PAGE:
Calling itself one of the world’s first online business to business marketplaces for small and medium-sized companies, mondus.com announced the launch of their U.S.-based site yesterday.
The Oxford, England-based company’s new U.S. site follows on the heels of launches in the U.K. and Germany. Mondus.com claims to streamline the purchasing process for smaller companies, reducing both procurement time and costs for necessary products and services.
The site allows a business to solicit bids from vendors by submitting a free Request for Proposal in a variety of different categories. The first 10 categories for the U.S. site are printing, office equipment, property services, intellectual property services, couriers, IT services and equipment, Internet services, telecommunications, financial services and corporate hospitality. The company says it will eventually post an additional 20 main categories.
Mondus then notifies vendors in the relevant categories to submit bids. The bids are displayed to all vendors, providing an open competition. The company says the bidding process utilizes specially developed technology, making it easy to follow online.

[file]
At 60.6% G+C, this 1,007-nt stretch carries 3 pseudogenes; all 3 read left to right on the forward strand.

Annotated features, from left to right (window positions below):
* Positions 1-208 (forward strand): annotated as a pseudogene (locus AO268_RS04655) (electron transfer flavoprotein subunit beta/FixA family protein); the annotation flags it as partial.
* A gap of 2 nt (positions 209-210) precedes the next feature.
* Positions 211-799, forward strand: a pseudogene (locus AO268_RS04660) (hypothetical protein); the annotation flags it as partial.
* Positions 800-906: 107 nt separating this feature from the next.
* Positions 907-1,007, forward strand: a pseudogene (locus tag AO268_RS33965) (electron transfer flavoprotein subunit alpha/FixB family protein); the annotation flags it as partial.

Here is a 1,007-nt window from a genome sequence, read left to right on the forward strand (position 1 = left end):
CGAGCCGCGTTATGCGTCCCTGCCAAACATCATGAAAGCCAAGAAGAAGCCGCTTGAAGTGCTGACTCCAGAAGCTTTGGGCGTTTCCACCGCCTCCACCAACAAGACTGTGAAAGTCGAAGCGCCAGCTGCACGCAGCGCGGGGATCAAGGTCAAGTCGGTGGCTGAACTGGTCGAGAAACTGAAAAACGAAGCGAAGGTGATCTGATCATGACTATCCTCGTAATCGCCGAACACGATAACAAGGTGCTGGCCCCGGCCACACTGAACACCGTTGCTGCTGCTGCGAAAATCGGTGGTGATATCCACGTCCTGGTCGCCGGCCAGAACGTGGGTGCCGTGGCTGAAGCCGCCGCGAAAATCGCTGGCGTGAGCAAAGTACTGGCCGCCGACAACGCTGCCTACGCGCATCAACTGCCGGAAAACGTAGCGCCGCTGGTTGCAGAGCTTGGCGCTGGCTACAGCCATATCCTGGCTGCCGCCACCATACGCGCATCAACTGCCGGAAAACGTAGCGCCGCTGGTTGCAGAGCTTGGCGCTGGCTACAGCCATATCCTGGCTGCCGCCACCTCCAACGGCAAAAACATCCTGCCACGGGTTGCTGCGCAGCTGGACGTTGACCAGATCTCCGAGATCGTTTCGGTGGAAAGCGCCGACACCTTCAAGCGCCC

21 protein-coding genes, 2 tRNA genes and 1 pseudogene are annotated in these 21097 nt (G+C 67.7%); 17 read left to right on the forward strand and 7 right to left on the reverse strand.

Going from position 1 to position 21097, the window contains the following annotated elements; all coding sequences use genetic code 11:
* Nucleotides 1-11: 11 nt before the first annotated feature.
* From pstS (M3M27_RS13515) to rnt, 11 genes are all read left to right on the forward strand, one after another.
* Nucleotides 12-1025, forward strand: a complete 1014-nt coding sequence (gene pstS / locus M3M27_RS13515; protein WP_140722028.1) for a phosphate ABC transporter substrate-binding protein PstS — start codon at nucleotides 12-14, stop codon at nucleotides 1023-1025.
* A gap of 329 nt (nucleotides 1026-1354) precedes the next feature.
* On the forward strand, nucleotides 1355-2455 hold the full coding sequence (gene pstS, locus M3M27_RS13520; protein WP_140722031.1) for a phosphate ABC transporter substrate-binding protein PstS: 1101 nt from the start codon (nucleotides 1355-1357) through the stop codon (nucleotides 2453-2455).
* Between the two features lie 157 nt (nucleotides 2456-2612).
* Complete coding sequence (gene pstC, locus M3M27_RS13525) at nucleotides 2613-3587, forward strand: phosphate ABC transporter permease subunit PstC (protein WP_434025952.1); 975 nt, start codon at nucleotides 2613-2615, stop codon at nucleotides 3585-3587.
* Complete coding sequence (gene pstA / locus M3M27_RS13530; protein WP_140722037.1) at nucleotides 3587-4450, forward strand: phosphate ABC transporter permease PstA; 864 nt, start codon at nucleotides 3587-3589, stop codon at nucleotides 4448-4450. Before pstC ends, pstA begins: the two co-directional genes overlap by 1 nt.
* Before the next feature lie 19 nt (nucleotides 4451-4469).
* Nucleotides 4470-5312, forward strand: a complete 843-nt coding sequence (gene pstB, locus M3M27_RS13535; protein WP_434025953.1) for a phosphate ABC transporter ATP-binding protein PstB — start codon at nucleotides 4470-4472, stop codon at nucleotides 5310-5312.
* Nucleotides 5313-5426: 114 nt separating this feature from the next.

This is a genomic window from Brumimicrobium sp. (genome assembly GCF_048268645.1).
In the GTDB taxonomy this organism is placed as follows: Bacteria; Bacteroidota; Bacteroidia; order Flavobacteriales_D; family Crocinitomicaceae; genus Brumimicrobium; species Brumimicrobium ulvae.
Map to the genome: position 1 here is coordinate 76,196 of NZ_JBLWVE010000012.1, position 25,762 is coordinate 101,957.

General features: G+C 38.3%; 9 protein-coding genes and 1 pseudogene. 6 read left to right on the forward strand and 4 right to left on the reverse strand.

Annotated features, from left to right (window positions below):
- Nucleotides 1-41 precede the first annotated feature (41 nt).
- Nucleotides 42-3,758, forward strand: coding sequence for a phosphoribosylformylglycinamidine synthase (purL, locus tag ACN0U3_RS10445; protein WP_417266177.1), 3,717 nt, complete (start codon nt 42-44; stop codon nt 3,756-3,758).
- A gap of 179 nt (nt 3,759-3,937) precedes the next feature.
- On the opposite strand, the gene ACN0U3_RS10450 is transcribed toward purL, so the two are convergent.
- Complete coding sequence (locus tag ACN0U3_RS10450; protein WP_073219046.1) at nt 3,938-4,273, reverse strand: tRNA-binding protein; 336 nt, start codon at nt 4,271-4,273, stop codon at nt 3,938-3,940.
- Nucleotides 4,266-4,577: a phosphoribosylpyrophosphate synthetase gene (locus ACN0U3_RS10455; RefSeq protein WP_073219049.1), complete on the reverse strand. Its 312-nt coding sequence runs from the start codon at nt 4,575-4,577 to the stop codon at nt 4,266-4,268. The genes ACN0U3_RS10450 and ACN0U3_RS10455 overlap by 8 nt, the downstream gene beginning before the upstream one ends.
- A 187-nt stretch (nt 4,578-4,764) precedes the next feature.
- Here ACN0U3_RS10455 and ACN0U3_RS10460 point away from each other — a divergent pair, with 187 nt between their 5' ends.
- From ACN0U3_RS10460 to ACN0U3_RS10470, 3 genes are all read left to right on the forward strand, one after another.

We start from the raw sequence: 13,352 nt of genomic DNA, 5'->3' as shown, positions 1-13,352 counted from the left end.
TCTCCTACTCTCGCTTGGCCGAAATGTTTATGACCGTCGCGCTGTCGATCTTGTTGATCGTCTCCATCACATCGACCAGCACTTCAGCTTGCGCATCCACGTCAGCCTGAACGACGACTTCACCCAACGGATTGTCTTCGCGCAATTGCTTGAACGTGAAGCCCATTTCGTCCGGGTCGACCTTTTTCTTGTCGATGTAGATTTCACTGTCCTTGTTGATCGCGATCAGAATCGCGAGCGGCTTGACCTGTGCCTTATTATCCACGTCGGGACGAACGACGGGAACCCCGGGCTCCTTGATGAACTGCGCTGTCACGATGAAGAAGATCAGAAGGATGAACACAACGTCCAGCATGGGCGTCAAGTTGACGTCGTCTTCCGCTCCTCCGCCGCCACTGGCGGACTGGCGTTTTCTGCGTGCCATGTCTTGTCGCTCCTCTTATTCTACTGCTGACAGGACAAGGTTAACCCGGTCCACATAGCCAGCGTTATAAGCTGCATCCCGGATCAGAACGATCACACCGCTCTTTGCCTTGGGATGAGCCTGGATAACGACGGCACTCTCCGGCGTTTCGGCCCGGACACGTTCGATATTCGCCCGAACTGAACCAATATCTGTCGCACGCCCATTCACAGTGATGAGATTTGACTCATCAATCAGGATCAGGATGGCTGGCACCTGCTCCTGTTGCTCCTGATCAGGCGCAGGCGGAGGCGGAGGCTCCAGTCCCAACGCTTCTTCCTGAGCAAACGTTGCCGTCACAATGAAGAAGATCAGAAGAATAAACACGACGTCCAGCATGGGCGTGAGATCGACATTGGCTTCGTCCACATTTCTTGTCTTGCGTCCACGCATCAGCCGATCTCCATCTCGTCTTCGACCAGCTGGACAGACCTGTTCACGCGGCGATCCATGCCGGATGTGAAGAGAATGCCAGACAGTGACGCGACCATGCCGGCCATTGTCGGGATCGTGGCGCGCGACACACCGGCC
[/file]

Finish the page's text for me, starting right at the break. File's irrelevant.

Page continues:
“Small business purchasing constitutes an untapped $70 billion (US$) market,” claims Alexander Straub, company co-founder and CEO for U.S. operations. “Mondus allows small and medium-sized businesses to enjoy the benefits of e-business that previously had only been available to Fortune 1000 companies. We reduce the cost of purchasing products and services significantly and free business owners to read anything but the Yellow Pages.”
Straub and fellow former Rhodes Scholar Rouzbeh Pirouz formed their company after beating 1,600 other applicants in a competition organized by venture capital firm 3i. The prize was nearly $1.5 million of first-round funding. The company was established last March and received a $12 million investment from Eden Capital, a London venture capital firm, in August.
Others share the enthusiasm for the business-to-business marketplace for smaller companies. Cambridge, Massachusetts-based Forrester Research estimates that the B2B e-commerce industry will produce $800 million in revenues by 2002, but also that small businesses — which represent an estimated 80 percent of the market — could well be left behind due to the costs of developing a professional Web site.
Mondus claims to fill that gap by providing its service for both buyers and vendors, giving them e-commerce solutions without the need for a proprietary Web site.
The company says it has over 5,000 suppliers and buyers registered in its database. It opened its offices in New York and Hamburg, Germany last month.